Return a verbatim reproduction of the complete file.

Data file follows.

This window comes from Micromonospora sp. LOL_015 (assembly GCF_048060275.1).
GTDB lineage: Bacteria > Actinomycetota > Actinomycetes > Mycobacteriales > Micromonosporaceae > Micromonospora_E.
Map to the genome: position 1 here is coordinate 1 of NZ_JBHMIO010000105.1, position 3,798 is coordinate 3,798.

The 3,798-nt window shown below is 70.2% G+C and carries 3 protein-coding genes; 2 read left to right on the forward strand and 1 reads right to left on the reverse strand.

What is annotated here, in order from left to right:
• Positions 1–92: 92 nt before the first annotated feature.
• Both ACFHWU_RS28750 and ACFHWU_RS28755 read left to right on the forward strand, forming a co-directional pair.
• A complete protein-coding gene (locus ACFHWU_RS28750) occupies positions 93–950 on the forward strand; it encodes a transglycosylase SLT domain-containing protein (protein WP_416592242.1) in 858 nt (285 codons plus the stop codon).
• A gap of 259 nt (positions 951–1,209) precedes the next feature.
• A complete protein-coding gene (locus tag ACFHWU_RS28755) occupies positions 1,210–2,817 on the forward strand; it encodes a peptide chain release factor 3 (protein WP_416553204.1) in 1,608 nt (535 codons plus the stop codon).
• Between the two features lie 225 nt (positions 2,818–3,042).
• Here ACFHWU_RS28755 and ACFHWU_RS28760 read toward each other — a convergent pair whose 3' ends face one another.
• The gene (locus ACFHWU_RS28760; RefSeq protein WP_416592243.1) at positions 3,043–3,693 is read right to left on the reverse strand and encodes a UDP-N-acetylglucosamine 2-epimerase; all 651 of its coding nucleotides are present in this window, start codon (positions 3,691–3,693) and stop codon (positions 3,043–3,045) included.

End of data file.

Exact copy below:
This window comes from Micromonospora sp. LOL_015 (assembly GCF_048060275.1).
GTDB lineage: Bacteria > Actinomycetota > Actinomycetes > Mycobacteriales > Micromonosporaceae > Micromonospora_E.
Map to the genome: position 1 here is coordinate 1 of NZ_JBHMIO010000105.1, position 3,798 is coordinate 3,798.

The 3,798-nt window shown below is 70.2% G+C and carries 3 protein-coding genes; 2 read left to right on the forward strand and 1 reads right to left on the reverse strand.

What is annotated here, in order from left to right:
• Positions 1–92: 92 nt before the first annotated feature.
• Both ACFHWU_RS28750 and ACFHWU_RS28755 read left to right on the forward strand, forming a co-directional pair.
• A complete protein-coding gene (locus ACFHWU_RS28750) occupies positions 93–950 on the forward strand; it encodes a transglycosylase SLT domain-containing protein (protein WP_416592242.1) in 858 nt (285 codons plus the stop codon).
• A gap of 259 nt (positions 951–1,209) precedes the next feature.
• A complete protein-coding gene (locus tag ACFHWU_RS28755) occupies positions 1,210–2,817 on the forward strand; it encodes a peptide chain release factor 3 (protein WP_416553204.1) in 1,608 nt (535 codons plus the stop codon).
• Between the two features lie 225 nt (positions 2,818–3,042).
• Here ACFHWU_RS28755 and ACFHWU_RS28760 read toward each other — a convergent pair whose 3' ends face one another.
• The gene (locus ACFHWU_RS28760; RefSeq protein WP_416592243.1) at positions 3,043–3,693 is read right to left on the reverse strand and encodes a UDP-N-acetylglucosamine 2-epimerase; all 651 of its coding nucleotides are present in this window, start codon (positions 3,691–3,693) and stop codon (positions 3,043–3,045) included.